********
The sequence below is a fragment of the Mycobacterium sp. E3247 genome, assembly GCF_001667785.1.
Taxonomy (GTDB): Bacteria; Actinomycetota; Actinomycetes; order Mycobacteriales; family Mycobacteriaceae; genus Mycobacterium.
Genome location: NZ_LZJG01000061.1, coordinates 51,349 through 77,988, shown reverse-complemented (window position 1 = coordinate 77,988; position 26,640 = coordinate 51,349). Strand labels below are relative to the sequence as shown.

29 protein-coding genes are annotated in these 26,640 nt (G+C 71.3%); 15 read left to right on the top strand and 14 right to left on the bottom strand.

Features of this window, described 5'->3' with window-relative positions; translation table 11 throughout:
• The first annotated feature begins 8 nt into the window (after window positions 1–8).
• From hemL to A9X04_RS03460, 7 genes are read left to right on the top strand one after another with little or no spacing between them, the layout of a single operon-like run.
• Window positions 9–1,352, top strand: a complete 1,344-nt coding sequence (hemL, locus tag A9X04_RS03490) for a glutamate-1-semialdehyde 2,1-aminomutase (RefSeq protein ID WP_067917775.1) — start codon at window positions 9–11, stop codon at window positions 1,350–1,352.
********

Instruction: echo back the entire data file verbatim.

The sequence below is a fragment of the Mycobacterium sp. E3247 genome, assembly GCF_001667785.1.
Taxonomy (GTDB): Bacteria; Actinomycetota; Actinomycetes; order Mycobacteriales; family Mycobacteriaceae; genus Mycobacterium.
Genome location: NZ_LZJG01000061.1, coordinates 51,349 through 77,988, shown reverse-complemented (window position 1 = coordinate 77,988; position 26,640 = coordinate 51,349). Strand labels below are relative to the sequence as shown.

29 protein-coding genes are annotated in these 26,640 nt (G+C 71.3%); 15 read left to right on the top strand and 14 right to left on the bottom strand.

Features of this window, described 5'->3' with window-relative positions; translation table 11 throughout:
• The first annotated feature begins 8 nt into the window (after window positions 1–8).
• From hemL to A9X04_RS03460, 7 genes are read left to right on the top strand one after another with little or no spacing between them, the layout of a single operon-like run.
• Window positions 9–1,352, top strand: a complete 1,344-nt coding sequence (hemL, locus tag A9X04_RS03490) for a glutamate-1-semialdehyde 2,1-aminomutase (RefSeq protein ID WP_067917775.1) — start codon at window positions 9–11, stop codon at window positions 1,350–1,352.